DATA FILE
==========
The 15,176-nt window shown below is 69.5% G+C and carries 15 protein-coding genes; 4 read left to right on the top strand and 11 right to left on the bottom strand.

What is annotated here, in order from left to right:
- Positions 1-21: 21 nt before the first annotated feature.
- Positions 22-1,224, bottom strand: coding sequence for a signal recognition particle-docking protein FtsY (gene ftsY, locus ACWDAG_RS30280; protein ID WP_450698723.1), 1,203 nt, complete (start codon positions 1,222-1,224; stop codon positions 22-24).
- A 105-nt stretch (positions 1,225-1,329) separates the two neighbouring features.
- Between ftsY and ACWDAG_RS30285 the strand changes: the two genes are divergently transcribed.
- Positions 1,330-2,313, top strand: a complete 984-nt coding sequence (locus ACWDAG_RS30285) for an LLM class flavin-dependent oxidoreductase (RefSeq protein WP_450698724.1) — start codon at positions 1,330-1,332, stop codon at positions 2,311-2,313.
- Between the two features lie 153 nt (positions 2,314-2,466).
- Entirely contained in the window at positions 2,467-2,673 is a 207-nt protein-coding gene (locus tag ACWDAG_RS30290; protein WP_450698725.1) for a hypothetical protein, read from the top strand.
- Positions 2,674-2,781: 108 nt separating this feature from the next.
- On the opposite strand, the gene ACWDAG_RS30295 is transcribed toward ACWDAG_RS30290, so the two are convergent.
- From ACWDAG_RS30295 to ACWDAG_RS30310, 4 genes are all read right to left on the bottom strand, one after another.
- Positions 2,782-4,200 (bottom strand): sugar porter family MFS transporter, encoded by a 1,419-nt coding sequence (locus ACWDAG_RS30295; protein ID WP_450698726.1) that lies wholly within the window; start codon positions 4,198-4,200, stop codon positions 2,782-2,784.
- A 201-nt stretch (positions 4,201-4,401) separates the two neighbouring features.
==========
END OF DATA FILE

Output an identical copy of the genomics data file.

The 15,176-nt window shown below is 69.5% G+C and carries 15 protein-coding genes; 4 read left to right on the top strand and 11 right to left on the bottom strand.

What is annotated here, in order from left to right:
- Positions 1-21: 21 nt before the first annotated feature.
- Positions 22-1,224, bottom strand: coding sequence for a signal recognition particle-docking protein FtsY (gene ftsY, locus ACWDAG_RS30280; protein ID WP_450698723.1), 1,203 nt, complete (start codon positions 1,222-1,224; stop codon positions 22-24).
- A 105-nt stretch (positions 1,225-1,329) separates the two neighbouring features.
- Between ftsY and ACWDAG_RS30285 the strand changes: the two genes are divergently transcribed.
- Positions 1,330-2,313, top strand: a complete 984-nt coding sequence (locus ACWDAG_RS30285) for an LLM class flavin-dependent oxidoreductase (RefSeq protein WP_450698724.1) — start codon at positions 1,330-1,332, stop codon at positions 2,311-2,313.
- Between the two features lie 153 nt (positions 2,314-2,466).
- Entirely contained in the window at positions 2,467-2,673 is a 207-nt protein-coding gene (locus tag ACWDAG_RS30290; protein WP_450698725.1) for a hypothetical protein, read from the top strand.
- Positions 2,674-2,781: 108 nt separating this feature from the next.
- On the opposite strand, the gene ACWDAG_RS30295 is transcribed toward ACWDAG_RS30290, so the two are convergent.
- From ACWDAG_RS30295 to ACWDAG_RS30310, 4 genes are all read right to left on the bottom strand, one after another.
- Positions 2,782-4,200 (bottom strand): sugar porter family MFS transporter, encoded by a 1,419-nt coding sequence (locus ACWDAG_RS30295; protein ID WP_450698726.1) that lies wholly within the window; start codon positions 4,198-4,200, stop codon positions 2,782-2,784.
- A 201-nt stretch (positions 4,201-4,401) separates the two neighbouring features.